Sānchi Puthi - The Assamese Manuscripts
In Assam the word 'manuscript' is almost inextricably bound up with Sankaradeva and his Neo Vaisnavite Movement. The manuscripts were the vehicle for the transmission of the tenets and ideals of this religio - cultural Movement and it was primarily due to Sankaradeva and his successors that the manuscripts of this land could attain the status of such an vibrant, effective and prestigious media. The Master himself wrote all his compositions like Ghoshas, Padas, Borgeets, Nats and Bhatimas on these manuscripts and this in itself makes them sacred and objects worthy of veneration.
'sanchi puthi' or sanchi book
The Assamese manuscripts are made out of various materials such as:
- sānchi pāt [the leaves of the sanchi tree also known as the Agar or, aquilaria agallocha]
- sānchi bark [the thicker variety - the aloes wood of the Bible]
- tulāpāt leaves [made by pressing cotton]
- tālpāt [palm leaves; rarely used]
- other media, eg. mugā cloth [The Samaguri Satra has in its possession a manuscript on muga-silk which can be folded. The letters on it appear as if etched on gold.]
Besides, tender bamboo slice, leaves of grass similar to māduri grass (scripus tegaths), bhuja leaf, bamboo pieces etc were also used, but sānchipāt and tulāpāt were largely used. It is stated in the Kathā Guru Carita that Sankaradeva used tulāpāt while painting for his play Cihna Yātrā.
Because the primary media is sanchi bark, the manuscripts have come to be known as 'sanchi puthi', or 'sanchi book'. Tulapat, having ginned cotton as the chief component, is used for inferior documents, manuscripts, for letters, for private correspondence, etc. They are long lasting, however. The process of preparation of the sanchi writing material, is a long and involved one, and the following stages form part of it:
- polishing the raw slices
These aspects are covered in details by Edward Gait in his History of Assam.
Thicker leaves are used for covers. Wooden pieces are also used. There were always some spare leaves or pages to record changes of ownership, or other important events in the life of the owner or his family. These additional leaves were known as 'beti-pat' or 'betu-pat', or attendant leaves. The whole manuscript was wrapped up again in a piece of cloth, or enclosed in a wooden box. These boxes were again colored and painted with appropriate pictures.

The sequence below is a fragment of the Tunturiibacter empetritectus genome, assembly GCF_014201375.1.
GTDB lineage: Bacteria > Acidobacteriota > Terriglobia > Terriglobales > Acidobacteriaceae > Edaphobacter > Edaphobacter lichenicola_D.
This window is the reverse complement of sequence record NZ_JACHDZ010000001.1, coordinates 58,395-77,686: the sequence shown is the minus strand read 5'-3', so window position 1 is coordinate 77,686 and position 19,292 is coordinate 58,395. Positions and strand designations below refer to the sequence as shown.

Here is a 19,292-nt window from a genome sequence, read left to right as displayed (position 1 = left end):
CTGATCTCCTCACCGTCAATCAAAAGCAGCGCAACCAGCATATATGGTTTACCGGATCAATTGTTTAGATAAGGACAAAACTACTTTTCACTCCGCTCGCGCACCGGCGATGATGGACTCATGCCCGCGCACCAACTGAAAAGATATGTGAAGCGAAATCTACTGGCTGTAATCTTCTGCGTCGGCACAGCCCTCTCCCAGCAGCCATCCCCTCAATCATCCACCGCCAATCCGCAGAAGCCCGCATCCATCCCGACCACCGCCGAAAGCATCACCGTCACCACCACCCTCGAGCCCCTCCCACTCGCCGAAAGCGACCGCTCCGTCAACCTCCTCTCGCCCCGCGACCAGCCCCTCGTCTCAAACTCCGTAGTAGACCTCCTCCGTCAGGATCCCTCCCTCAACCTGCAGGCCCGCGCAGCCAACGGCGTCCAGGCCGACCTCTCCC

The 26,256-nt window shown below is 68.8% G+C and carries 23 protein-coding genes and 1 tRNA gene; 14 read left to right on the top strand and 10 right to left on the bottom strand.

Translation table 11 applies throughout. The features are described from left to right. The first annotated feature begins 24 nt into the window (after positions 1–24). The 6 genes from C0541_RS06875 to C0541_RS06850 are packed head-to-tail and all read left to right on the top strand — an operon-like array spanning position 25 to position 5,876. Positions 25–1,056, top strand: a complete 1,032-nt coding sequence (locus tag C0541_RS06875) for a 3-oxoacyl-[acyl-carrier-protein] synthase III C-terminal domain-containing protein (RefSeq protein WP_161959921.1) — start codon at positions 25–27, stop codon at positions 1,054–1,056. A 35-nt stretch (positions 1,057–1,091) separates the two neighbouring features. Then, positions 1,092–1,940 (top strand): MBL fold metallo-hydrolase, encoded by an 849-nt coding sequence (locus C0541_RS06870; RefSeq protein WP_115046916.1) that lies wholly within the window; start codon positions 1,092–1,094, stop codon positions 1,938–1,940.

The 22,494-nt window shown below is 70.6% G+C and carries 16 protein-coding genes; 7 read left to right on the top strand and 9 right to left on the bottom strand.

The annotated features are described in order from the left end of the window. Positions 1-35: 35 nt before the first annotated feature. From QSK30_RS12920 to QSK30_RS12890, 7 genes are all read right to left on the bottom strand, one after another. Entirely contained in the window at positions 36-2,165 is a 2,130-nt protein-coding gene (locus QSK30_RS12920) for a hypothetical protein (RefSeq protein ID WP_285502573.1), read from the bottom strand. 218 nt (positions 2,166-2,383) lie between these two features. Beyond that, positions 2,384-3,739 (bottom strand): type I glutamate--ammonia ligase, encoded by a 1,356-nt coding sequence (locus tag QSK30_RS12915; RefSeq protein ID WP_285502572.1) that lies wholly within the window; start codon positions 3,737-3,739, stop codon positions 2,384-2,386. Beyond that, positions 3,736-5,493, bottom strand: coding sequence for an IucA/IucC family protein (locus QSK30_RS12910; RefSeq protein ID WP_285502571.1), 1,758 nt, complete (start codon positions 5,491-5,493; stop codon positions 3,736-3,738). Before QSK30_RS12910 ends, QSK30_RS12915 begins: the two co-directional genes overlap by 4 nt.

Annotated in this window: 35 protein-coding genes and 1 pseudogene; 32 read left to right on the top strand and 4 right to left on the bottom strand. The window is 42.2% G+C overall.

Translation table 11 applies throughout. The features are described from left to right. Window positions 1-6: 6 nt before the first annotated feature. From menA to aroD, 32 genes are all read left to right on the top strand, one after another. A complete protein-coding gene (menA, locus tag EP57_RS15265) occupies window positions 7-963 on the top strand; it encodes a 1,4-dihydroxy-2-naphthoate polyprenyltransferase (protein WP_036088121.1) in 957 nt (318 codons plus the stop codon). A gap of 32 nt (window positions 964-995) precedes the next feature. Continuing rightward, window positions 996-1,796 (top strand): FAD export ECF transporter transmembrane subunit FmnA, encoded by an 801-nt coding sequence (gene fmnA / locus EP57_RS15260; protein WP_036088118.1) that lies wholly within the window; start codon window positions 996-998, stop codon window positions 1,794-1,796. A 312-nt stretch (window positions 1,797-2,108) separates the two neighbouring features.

The Materials Used in Writing
The writing materials included:
- Kāp pen
- Mahi ink, made of silikhā (terminalia citrina), cow-urine and some other stuffs.
- ākmāri scale and
- Bindhana borer
About The Ink
Black ink used for writing and painting was of a very fast color, and was as deep as Chinese black. Chief characteristic of the ink is its tenacity to slippery and glossy surfaces. It is also water proof and does not easily fade, even after long exposure. This ink was made of very peculiar ingredients, the formula of which is known to men of older school. The main ingredient of this ink is silikhā (terminalia citrina).
A few fruits of this variety along with ashes of the cooking pot, ashes of Barā-rice, cow-urine, mango-bark, etc are boiled in a big cauldron. The boiled liquid is then kept in a clay-pot, exposed to dew for a few nights with a non-porous basin below it. The water which turns black by this time percolates through the earthen bowl and drops into the non-porous basin as very fine and deep black ink. Some people add iron or iron sulphate to it while others put in other ingredients.
Problems of Preservation
Assam had innumerable manuscripts but the vagaries of nature (tropical climate, natural calamities), ignorance of the people, attacks by pests and rodents, theft and also foreign invasions (eg the Burmese invasion) had a pernicious effect on them.
Manuscripts are open to threat chiefly by dust, light and mites. In the past, manuscripts were kept in wooden boxes placed over the fire-side or in wooden/bamboo ceilings, believing that fire, smoke and heat kept them unaffected by ants and mites.Top ↑